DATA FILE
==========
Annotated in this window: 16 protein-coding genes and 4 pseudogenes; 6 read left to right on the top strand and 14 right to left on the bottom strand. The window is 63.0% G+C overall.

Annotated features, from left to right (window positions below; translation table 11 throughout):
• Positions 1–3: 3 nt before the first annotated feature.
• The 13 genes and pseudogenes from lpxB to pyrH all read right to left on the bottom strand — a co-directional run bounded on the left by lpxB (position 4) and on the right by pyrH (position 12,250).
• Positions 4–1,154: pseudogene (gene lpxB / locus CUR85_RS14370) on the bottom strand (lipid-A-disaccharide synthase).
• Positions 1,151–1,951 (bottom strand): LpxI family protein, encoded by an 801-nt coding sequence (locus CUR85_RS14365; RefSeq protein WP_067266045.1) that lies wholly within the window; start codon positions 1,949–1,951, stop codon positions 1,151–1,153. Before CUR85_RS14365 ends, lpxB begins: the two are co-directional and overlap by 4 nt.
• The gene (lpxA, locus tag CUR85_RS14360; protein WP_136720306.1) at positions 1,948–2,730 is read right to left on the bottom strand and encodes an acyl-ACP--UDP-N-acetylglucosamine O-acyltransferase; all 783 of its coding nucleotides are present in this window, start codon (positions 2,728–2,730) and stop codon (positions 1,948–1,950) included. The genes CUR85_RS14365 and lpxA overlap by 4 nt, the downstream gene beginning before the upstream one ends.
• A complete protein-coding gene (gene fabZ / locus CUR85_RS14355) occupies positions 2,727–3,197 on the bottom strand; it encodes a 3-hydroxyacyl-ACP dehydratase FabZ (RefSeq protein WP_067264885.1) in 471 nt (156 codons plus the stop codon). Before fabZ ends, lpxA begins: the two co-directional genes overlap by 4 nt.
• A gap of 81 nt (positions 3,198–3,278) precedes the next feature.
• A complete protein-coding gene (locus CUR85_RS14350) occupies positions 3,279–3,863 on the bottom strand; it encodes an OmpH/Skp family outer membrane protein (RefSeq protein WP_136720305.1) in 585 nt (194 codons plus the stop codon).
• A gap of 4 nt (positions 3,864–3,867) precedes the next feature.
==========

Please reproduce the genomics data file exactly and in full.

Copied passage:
Annotated in this window: 16 protein-coding genes and 4 pseudogenes; 6 read left to right on the top strand and 14 right to left on the bottom strand. The window is 63.0% G+C overall.

Annotated features, from left to right (window positions below; translation table 11 throughout):
• Positions 1–3: 3 nt before the first annotated feature.
• The 13 genes and pseudogenes from lpxB to pyrH all read right to left on the bottom strand — a co-directional run bounded on the left by lpxB (position 4) and on the right by pyrH (position 12,250).
• Positions 4–1,154: pseudogene (gene lpxB / locus CUR85_RS14370) on the bottom strand (lipid-A-disaccharide synthase).
• Positions 1,151–1,951 (bottom strand): LpxI family protein, encoded by an 801-nt coding sequence (locus CUR85_RS14365; RefSeq protein WP_067266045.1) that lies wholly within the window; start codon positions 1,949–1,951, stop codon positions 1,151–1,153. Before CUR85_RS14365 ends, lpxB begins: the two are co-directional and overlap by 4 nt.
• The gene (lpxA, locus tag CUR85_RS14360; protein WP_136720306.1) at positions 1,948–2,730 is read right to left on the bottom strand and encodes an acyl-ACP--UDP-N-acetylglucosamine O-acyltransferase; all 783 of its coding nucleotides are present in this window, start codon (positions 2,728–2,730) and stop codon (positions 1,948–1,950) included. The genes CUR85_RS14365 and lpxA overlap by 4 nt, the downstream gene beginning before the upstream one ends.
• A complete protein-coding gene (gene fabZ / locus CUR85_RS14355) occupies positions 2,727–3,197 on the bottom strand; it encodes a 3-hydroxyacyl-ACP dehydratase FabZ (RefSeq protein WP_067264885.1) in 471 nt (156 codons plus the stop codon). Before fabZ ends, lpxA begins: the two co-directional genes overlap by 4 nt.
• A gap of 81 nt (positions 3,198–3,278) precedes the next feature.
• A complete protein-coding gene (locus CUR85_RS14350) occupies positions 3,279–3,863 on the bottom strand; it encodes an OmpH/Skp family outer membrane protein (RefSeq protein WP_136720305.1) in 585 nt (194 codons plus the stop codon).
• A gap of 4 nt (positions 3,864–3,867) precedes the next feature.